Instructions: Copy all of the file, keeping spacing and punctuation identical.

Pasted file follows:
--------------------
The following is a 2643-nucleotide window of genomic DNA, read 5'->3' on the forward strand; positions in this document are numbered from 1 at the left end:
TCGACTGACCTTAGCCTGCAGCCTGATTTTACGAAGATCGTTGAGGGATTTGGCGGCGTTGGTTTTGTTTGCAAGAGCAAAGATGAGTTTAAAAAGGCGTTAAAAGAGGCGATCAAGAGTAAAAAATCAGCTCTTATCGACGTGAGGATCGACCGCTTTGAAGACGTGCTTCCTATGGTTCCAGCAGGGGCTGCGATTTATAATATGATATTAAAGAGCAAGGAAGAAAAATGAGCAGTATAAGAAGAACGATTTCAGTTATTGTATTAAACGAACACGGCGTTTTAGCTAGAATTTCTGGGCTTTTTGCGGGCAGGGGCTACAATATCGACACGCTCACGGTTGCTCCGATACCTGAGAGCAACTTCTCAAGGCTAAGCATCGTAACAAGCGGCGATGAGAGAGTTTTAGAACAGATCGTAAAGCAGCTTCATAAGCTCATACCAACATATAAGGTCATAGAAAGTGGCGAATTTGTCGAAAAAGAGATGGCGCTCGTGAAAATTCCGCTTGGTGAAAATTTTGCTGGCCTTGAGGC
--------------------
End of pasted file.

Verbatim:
The following is a 2643-nucleotide window of genomic DNA, read 5'->3' on the forward strand; positions in this document are numbered from 1 at the left end:
TCGACTGACCTTAGCCTGCAGCCTGATTTTACGAAGATCGTTGAGGGATTTGGCGGCGTTGGTTTTGTTTGCAAGAGCAAAGATGAGTTTAAAAAGGCGTTAAAAGAGGCGATCAAGAGTAAAAAATCAGCTCTTATCGACGTGAGGATCGACCGCTTTGAAGACGTGCTTCCTATGGTTCCAGCAGGGGCTGCGATTTATAATATGATATTAAAGAGCAAGGAAGAAAAATGAGCAGTATAAGAAGAACGATTTCAGTTATTGTATTAAACGAACACGGCGTTTTAGCTAGAATTTCTGGGCTTTTTGCGGGCAGGGGCTACAATATCGACACGCTCACGGTTGCTCCGATACCTGAGAGCAACTTCTCAAGGCTAAGCATCGTAACAAGCGGCGATGAGAGAGTTTTAGAACAGATCGTAAAGCAGCTTCATAAGCTCATACCAACATATAAGGTCATAGAAAGTGGCGAATTTGTCGAAAAAGAGATGGCGCTCGTGAAAATTCCGCTTGGTGAAAATTTTGCTGGCCTTGAGGC